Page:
The members within a CoP maintain a horizontal partnership with mutual relevance and are driven by passion and self-interest. The CoP involves multiple levels of participatory involvement, from the core group who lead and coordinate community activities to peripheral and transactional members who simply observe or may benefit from the community’s efforts. Members also move fairly fluidly between levels of involvement and in and out of community roles.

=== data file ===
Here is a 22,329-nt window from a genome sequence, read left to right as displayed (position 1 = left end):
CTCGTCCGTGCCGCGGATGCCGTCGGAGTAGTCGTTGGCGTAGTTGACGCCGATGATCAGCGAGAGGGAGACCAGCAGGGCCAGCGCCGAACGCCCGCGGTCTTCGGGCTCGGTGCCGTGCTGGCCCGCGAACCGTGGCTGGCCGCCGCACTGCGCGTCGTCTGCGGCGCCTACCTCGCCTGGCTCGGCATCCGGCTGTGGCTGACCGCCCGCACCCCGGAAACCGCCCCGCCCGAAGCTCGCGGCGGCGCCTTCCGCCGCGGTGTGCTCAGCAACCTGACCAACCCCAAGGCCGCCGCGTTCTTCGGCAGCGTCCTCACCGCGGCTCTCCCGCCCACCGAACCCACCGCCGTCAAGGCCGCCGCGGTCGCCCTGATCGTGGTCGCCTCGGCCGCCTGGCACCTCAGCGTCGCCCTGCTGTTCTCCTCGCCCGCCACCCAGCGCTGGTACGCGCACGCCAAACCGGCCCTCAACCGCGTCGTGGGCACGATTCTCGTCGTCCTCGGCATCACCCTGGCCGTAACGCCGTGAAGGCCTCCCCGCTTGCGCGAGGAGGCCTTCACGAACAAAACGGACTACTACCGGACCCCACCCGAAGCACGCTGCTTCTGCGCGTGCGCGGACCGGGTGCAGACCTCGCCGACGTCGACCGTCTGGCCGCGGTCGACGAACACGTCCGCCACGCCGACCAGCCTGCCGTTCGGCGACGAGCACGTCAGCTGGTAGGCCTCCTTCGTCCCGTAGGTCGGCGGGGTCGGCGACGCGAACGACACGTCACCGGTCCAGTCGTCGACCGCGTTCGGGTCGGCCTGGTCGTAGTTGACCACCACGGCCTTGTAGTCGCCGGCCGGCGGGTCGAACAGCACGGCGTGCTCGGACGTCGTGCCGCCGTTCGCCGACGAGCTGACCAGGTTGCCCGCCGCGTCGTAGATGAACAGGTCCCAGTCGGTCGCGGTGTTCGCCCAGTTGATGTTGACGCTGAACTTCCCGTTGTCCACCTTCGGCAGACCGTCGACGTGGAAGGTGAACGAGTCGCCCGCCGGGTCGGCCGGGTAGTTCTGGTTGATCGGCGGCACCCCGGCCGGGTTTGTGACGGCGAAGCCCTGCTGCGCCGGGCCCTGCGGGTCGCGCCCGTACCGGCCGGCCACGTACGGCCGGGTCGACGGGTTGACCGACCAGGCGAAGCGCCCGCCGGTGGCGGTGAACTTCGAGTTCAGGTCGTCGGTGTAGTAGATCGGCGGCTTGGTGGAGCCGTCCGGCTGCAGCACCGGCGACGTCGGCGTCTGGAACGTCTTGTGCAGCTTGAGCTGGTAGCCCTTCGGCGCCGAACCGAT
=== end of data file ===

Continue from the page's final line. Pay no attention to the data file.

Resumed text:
One benefit of a “community of practice,” is that it helps us avoid restricting our conception of knowledge to either theoretical constructs or technical control mechanisms. While incorporating these elements, a “community of practice” seeks what Habermas calls “a rational consensus on the part of citizens concerning the practical control of their destiny” (Theory and Practice, 1973).
Learn more about what a “community of practice” is and how to grow a vibrant community by clicking on the Prezi presentation below.